“Now Jesus loved Martha and her sister and Lazarus. So when he heard that Lazarus was sick, he stayed where he was two more days, and then he said to his disciples, ‘Let us go back to Judea.’”
Jesus was very close to the family of Mary, Martha, and Lazarus, three siblings. When Lazarus fell ill, the two sisters sent word to Jesus, “Lord, the one you love is sick.” When Jesus received this word, he replied to his disciples in verse four: “This sickness will not end in death. No, it is for God’s glory so that God’s Son may be glorified through it.” While the disciples and Jesus knew that Lazarus’ sickness would not result in death, Mary and Martha did not.
Imagine the fear and concern the two sisters must have felt. Doing their best to take care of their brother, they called for Jesus to come heal him. Then they were made to wait for days without word or sight of the Savior. Can you put yourself in their shoes and imagine what Jesus’ silence must have felt like? Do you think their grief and fear only became stronger with each hour that passed that Jesus did not respond and left them feeling abandoned?
God’s silence is never easy to accept. In a world of instant gratification, we put our own expectations on God, and want him to respond to us immediately. When we are hurting or afraid, we want him to respond to our prayers and take action in that very moment. We don’t want to be patient or wait to see God respond, very similarly to Martha and Mary.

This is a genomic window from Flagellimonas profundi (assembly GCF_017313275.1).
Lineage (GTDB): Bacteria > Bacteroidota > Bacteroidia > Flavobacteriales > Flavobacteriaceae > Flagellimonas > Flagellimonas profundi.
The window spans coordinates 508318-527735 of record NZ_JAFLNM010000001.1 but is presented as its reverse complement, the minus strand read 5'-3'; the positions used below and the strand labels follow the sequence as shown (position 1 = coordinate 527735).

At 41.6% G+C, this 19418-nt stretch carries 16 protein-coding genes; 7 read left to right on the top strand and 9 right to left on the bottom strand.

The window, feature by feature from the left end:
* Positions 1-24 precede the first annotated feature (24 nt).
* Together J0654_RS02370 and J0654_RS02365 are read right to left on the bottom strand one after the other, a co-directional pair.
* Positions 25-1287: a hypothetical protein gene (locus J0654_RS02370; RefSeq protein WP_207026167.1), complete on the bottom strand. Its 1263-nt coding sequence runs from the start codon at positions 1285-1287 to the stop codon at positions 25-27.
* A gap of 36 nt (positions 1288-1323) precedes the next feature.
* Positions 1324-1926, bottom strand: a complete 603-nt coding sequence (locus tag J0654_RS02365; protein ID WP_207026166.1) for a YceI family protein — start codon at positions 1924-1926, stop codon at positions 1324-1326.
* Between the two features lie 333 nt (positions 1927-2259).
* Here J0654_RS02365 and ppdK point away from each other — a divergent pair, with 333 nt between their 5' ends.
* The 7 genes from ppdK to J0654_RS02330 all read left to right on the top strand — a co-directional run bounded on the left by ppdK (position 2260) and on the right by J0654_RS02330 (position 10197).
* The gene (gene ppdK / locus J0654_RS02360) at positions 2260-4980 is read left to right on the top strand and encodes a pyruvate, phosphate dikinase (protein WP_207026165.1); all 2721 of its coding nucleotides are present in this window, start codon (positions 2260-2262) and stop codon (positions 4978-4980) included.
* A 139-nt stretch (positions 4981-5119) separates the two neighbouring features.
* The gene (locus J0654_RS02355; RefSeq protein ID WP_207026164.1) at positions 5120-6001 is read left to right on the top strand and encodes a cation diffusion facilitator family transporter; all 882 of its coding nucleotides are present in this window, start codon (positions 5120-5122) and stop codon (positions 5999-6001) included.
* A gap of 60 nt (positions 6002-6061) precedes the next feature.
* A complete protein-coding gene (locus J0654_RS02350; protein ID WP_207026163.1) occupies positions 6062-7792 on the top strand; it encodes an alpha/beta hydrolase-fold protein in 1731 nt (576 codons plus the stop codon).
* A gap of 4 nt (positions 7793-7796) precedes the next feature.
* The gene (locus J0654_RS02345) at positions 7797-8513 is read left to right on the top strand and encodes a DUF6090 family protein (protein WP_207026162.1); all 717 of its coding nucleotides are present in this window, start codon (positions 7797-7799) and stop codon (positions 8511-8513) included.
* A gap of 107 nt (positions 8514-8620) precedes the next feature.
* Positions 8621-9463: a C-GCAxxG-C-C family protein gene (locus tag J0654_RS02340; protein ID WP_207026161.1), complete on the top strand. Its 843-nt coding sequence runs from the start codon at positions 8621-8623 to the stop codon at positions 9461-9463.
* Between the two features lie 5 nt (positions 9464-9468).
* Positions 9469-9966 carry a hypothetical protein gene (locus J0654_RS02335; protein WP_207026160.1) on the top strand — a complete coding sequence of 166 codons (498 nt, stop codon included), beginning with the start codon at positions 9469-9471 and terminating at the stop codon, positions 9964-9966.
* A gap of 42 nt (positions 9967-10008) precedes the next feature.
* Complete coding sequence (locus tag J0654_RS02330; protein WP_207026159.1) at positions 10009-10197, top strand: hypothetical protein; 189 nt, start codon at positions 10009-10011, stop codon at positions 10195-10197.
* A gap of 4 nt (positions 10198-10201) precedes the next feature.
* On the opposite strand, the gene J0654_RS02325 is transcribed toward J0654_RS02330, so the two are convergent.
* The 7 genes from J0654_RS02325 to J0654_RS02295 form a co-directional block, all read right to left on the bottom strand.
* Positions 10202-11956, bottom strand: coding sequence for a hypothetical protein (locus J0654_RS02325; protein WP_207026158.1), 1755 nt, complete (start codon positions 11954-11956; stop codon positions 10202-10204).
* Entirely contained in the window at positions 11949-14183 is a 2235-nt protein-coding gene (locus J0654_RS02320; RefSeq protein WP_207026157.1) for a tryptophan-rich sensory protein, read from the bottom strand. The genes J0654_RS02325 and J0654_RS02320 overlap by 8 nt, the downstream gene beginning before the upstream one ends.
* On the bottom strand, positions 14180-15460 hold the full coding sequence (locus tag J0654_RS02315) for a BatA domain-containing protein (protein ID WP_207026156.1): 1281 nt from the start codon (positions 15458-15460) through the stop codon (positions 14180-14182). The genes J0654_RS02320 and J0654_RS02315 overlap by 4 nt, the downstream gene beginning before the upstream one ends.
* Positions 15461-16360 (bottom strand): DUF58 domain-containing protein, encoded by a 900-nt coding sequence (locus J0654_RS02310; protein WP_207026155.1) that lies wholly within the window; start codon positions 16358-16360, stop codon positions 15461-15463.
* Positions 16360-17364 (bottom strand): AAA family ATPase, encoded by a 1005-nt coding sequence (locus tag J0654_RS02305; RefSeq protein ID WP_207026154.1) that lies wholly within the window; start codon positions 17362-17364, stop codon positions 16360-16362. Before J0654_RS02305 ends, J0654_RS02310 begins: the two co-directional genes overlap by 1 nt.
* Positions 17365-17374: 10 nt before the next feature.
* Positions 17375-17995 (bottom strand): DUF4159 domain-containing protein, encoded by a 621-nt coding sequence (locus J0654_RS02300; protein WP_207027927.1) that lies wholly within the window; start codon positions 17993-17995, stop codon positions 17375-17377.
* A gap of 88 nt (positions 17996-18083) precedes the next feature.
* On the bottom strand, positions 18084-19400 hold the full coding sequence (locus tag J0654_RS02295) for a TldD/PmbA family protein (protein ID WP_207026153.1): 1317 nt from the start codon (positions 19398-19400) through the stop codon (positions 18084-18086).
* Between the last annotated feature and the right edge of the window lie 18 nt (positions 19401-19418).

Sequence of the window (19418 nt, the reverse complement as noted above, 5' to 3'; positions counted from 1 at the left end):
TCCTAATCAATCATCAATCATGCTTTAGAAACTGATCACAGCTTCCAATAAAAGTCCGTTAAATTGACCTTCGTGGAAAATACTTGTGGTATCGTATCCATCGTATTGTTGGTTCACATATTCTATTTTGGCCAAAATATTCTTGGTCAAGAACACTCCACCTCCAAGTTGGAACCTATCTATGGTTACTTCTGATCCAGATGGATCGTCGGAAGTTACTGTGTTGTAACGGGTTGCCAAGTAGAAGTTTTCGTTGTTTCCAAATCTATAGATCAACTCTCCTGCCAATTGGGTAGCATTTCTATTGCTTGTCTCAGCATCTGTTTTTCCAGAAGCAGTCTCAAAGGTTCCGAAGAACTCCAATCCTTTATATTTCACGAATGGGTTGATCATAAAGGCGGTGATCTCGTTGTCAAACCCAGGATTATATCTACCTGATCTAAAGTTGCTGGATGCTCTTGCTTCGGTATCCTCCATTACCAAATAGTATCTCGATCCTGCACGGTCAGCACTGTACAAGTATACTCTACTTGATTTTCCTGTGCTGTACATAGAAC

Yet, God’s silence isn’t simply his lack of attention or response. Instead, like Jesus taking his time to come to Lazarus’ bedside, God often has a plan much larger than we can foresee. Jesus’ delayed response to Martha and Mary wasn’t out of spite or even laziness, but it was so that all could see and witness something much greater than Jesus healing another infirmity. It was so they could witness him raising Lazarus from the grave!
Silence teaches us a greater lesson of trust than we may feel comfortable with. It teaches us a lesson of faith as we wait to see what God will do. Do you think that Mary and Martha’s faith wavered when Jesus did not immediately heal Lazarus? On the contrary, Martha says to Jesus in verse 27 that she believed that Jesus was the Christ. When Jesus finally did come, he demonstrated his almighty power to Martha, Mary, and all of those around as they witnessed the true miracle, Lazarus coming back to life.
Whenever you feel that God is not listening, or that he is holding out in silence from you, remember the story of Lazarus. Remember that while you may have tunnel vision and want an answer immediately, God knows everything and will not remain silent forever. Keep praying and keep waiting to see what he will do.
Accepting your silence is never easy, but please help me to learn to grow in my trust and even deeper in my faith. Help me to know that when the timing is right you will respond, and that I am never alone.
In Jesus’ Name,